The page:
Artist (and Westword contributor) Patti Cramer is something of a Denver icon. She's been the subject of innumerable solos, and her work is in many collections in the region.
Cramer first emerged on the local scene back in the 1980s as part of a generation of neo-expressionists -- which also includes husband-and-wife artists Louis Recchia and Zoa Ace -- interested in abstracting recognizable images using wildly colored pigments. In the past few years, though, she's kept a lower-than-usual profile, making the self-titled Patti Cramer at Open Press LTD (40 West Bayaud Avenue, 303-778-1116) a rare opportunity to see what she's been up to lately. The show includes Cramer paintings, monotypes and etchings, the latter two mediums having been created at Open Press, which is more of a printmaking facility than a gallery.
Cramer's signature pieces look like a cross between Old Master paintings and New Yorker cartoons, with scenes of fashionable people socializing in restaurants and out on the sidewalks. There are also portraits, landscapes and Cramer's characteristic horse depictions, which are more linear and abstract than any of her other subjects. She does the horses in unnatural colors, which only heightens their abstract qualities. I especially liked the pair of untitled monotypes hanging together, one featuring a running horse (above) and the other a horse in profile. In both, the animals are purple with backgrounds in turquoise.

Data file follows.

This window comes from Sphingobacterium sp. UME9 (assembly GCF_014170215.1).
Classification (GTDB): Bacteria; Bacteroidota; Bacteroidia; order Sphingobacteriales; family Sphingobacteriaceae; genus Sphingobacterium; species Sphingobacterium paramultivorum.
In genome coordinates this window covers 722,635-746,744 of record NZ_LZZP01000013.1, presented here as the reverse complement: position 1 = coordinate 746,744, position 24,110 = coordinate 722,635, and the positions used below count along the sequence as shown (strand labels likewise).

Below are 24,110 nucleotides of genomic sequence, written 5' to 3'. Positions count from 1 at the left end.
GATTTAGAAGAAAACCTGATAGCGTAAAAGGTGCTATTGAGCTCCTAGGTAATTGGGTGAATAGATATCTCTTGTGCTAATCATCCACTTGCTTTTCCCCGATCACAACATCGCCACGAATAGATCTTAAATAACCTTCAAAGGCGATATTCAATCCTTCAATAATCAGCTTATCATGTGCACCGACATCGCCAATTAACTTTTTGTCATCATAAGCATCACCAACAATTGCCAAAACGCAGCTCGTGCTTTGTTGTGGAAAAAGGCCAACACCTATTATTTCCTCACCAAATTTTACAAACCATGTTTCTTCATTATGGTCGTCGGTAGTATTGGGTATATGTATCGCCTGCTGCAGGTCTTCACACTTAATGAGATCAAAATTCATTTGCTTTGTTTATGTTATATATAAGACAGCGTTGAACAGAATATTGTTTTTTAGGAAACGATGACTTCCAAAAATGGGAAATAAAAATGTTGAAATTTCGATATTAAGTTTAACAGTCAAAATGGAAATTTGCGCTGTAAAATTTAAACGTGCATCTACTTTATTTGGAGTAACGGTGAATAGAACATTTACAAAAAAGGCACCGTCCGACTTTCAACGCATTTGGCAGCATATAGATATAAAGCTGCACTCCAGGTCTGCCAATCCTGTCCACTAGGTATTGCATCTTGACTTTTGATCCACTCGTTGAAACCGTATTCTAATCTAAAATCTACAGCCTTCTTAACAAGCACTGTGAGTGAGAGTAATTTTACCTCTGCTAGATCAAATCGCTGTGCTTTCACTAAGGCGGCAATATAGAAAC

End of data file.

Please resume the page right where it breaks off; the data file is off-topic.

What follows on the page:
Though the Open Press exhibition space is fairly small, Patti Cramer is a pretty large show of nearly fifty pieces -- not to mention stacks of unframed prints that are also available. This is the last exhibit that will be presented in this space, since Open Press is opening a separate gallery at 10 East Ellsworth Avenue next month. The new location kicks off with a Sharon Strasburg solo on November 4.
The Cramer show will run through December 10 at the West Bayaud location.
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